Recently, columnist XN Iraki wrote an interesting article on the genesis of the so-called ‘Kikuyu capitalism’. In it, he demonstrated how a relatively un-African tree, the black wattle of Australia, became literally the green gold for a group of people from Murang’a County also referred to by the older generation as ‘Fort Hall District’.
That the tree made a few millionaires and helped to educate a lot of us older folks is incontestable if you ask anyone from the hilly landslide-prone county. He also creatively speculated on why the people from the county have dominated the property market in Nairobi. His final conclusion that the real reason is the superior entrepreneurial spirit of the people from there is spot on. It is, however, a subject that many Kenyans simply do not want to accept in spite of the glaring evidence.
While the analysis is academically correct, it also raises some serious questions for anyone with an anthropological bent of mind. And the main reason is something I have learnt lately from a young Nigerian writer Chimamanda Ngozi Adichie; she is wise beyond her 39 years. In a classic presentation to a group of well-educated Americans with the cryptic title “TED SPEAKS”, she told listeners about “the danger of the single story”.
If the reader is interested, her rendition is available from Youtube. Her point is actually quite simple: if you only listen to one side of any story, you may miss a lot of valuable information and, much more so, if you allow yourself to be a victim of falsehoods no matter how craftily they are peddled. Like Aristotle once said: “It is the mark of an educated mind to be able to entertain a thought without accepting it”. Aristotle died in 322 BC while Chimamanda was born in 1977 some 2,300 years later. She might as well have been his daughter.
Which brings me back to the wattle tree story. It is true that the introduction of that plant in Murang’a made two major differences. One, it stopped the natives of the area from further cutting down of the indigenous trees for making their houses; it was simply an unsustainable way to progress even under Mzungu rule.
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The same is still true to-day as we watch people in certain mountain areas destroying indigenous forests for firewood or for charcoal thereby almost guaranteeing their own destruction. If in doubt about this subject, just read a book by Jared Diamond by the title “Collapse”.
The second reason – totally unintended – was that it provided an unusual source of major income – wattle bark and charcoal. An interesting observation that Iraki made was how, in contrast, their Kiambu counterparts followed the railway line to the Rift Valley and, in the process, unintentionally created the graveyards of their grandchildren – why, for instance, was there that infamous church in the Rift Valley called “Kiambaa Church”?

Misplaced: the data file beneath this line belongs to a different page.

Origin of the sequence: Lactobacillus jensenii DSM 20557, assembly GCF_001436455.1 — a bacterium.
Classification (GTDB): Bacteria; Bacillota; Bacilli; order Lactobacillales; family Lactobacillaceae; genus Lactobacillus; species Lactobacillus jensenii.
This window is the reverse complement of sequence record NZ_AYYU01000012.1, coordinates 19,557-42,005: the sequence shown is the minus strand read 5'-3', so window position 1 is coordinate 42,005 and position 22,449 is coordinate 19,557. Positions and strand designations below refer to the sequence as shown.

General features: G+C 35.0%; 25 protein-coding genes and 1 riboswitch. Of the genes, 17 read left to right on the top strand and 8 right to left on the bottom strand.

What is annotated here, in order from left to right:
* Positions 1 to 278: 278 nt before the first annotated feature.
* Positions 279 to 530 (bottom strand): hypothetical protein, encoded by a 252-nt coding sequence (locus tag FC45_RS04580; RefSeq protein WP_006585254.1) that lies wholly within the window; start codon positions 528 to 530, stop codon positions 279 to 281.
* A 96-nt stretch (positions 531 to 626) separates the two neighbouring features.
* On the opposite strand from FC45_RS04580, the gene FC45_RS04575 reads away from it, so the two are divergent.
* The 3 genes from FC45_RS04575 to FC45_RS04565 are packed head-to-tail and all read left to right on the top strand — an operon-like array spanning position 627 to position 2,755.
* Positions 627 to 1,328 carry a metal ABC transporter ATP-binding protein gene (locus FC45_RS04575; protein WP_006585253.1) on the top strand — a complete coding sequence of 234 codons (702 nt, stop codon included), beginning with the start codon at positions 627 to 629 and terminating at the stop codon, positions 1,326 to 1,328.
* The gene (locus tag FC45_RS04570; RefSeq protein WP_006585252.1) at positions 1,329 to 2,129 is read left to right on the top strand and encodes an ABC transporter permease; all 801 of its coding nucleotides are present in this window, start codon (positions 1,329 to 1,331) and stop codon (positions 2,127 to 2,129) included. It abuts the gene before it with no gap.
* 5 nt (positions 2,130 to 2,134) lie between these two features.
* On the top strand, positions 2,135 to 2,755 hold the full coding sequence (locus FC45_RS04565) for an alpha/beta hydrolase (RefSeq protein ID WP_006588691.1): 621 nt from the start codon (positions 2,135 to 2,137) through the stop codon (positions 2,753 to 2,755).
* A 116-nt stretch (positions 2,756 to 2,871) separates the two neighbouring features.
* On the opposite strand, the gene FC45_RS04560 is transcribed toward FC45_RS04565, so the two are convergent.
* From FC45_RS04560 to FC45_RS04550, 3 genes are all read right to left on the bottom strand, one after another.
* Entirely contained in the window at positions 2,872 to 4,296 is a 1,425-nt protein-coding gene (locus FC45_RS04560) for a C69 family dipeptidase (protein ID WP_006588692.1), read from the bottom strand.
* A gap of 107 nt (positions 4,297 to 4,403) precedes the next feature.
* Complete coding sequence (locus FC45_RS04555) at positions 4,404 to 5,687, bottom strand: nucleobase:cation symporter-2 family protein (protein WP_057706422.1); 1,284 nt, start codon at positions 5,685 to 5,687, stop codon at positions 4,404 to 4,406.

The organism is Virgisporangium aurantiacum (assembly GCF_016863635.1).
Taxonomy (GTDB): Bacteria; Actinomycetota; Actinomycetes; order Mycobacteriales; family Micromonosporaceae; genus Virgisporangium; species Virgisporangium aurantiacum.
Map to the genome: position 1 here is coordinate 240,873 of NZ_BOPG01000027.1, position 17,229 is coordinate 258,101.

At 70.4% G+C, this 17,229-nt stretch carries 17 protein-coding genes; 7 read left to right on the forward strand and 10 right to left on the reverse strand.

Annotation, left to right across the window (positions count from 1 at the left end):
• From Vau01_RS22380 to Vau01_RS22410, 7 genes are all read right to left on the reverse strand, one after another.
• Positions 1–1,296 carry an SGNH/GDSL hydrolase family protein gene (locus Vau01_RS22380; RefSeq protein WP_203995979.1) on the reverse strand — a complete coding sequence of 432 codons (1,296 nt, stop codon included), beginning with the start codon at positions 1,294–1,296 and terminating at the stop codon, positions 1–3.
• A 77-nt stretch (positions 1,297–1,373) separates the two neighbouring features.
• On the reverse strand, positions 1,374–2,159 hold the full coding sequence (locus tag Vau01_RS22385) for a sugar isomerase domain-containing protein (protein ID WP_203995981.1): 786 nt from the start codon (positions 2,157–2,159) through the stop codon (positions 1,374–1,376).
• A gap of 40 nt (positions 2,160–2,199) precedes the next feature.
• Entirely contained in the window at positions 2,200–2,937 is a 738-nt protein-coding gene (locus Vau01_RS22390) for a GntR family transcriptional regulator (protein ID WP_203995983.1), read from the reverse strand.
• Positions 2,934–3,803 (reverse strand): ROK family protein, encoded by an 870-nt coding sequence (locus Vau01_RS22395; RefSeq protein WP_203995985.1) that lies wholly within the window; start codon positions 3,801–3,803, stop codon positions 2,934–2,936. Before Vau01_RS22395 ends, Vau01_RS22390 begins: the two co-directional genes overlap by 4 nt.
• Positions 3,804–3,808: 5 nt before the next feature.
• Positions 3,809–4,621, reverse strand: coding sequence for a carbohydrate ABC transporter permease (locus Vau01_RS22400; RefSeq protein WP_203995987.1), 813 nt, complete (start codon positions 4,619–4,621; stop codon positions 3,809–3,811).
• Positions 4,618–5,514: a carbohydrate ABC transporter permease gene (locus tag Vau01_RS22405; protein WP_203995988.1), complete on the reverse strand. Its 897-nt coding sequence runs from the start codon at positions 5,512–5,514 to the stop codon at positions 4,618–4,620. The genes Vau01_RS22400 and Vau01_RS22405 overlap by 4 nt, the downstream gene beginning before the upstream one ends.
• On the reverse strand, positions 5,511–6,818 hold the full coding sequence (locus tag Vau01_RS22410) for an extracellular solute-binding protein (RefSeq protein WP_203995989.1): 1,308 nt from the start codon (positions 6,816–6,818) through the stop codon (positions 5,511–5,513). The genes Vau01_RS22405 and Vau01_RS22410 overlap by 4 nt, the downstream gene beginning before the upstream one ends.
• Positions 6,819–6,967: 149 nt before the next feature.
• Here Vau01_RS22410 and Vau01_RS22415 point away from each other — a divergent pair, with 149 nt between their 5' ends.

Coincidentally, last weekend, I had the good fortune to visit a part of Nyandarua County called Dundori or, more curiously, “Gwakiongo” (named after the nickname of a mzungu who owned a vast ranch in that area between Ol Kalou and Nakuru). The land, even today, is fabulously fertile, potatoes and peas literally grow on their own and the cows are a wonder to behold. And yet, Nyandarua is the poorest among the Kikuyu counties – it had a 2009 population of 596,000 in an area of 3,245 sq km and has a poverty rate of 46.3 per cent, the highest in the region. Its largest city is Ol Kalou with a population of 66,000.
Compare these statistics with its eastern neighbour Nyeri with an almost equal land mass of 3,337 sq km and population of 694,000. The poverty rate is 32.7 per cent while the largest city, Nyeri, has a population of 120,000. Nyandarua is currently struggling to build a county headquarters at Ol Kalou 53 years after independence while Nyeri was a prosperous provincial capital where the founder of the Boy Scout movement Lord Baden-Powell is immortalised in a decent memorial in the hotel grounds of the Outspan Hotel called Paxtu House where he died. The County also recently played host to the beatified Sister Irene Nyaatha.
In contrast, the people of Nyandarua have been busy destroying every available evidence of colonial occupation, especially the grand homes constructed by the notorious colonialists of the so-called ‘Happy Valley’, instead of making them tourist attractions as Dr Iraki has suggested. They have even recently rejected artefacts of modern development – wind power generation – when most homes in the district have no electricity. Those interested about this county can read Juliet Barnes 2013 book, “The Ghosts of Happy Valley”.
So where does all this lead us, you may ask? First, the fallacy that having a good climate and plenty of fertile land will automatically lead to prosperity simply does not hold. Secondly, the idea that prosperity can only be brought to you by the Government again is similarly untrue. The people of Murang’a and Nyeri did not have the privileges of good land like Nyandarua had or of proximity to Nairobi that Kiambu had.
And yet, they were able to turn their adversities into advantage by sheer hard work, tenacity, risk-taking and a willingness to challenge the colonialists at every opportunity, including engaging them in a brutal humiliating war. They also realised that to prosper, you must literally get out of the box and fight for your rights. To a certain extent, it is those other properties that have led to the so-called dominance by the “Murang’a tycoons”.
-JH Kimura, Ph.D.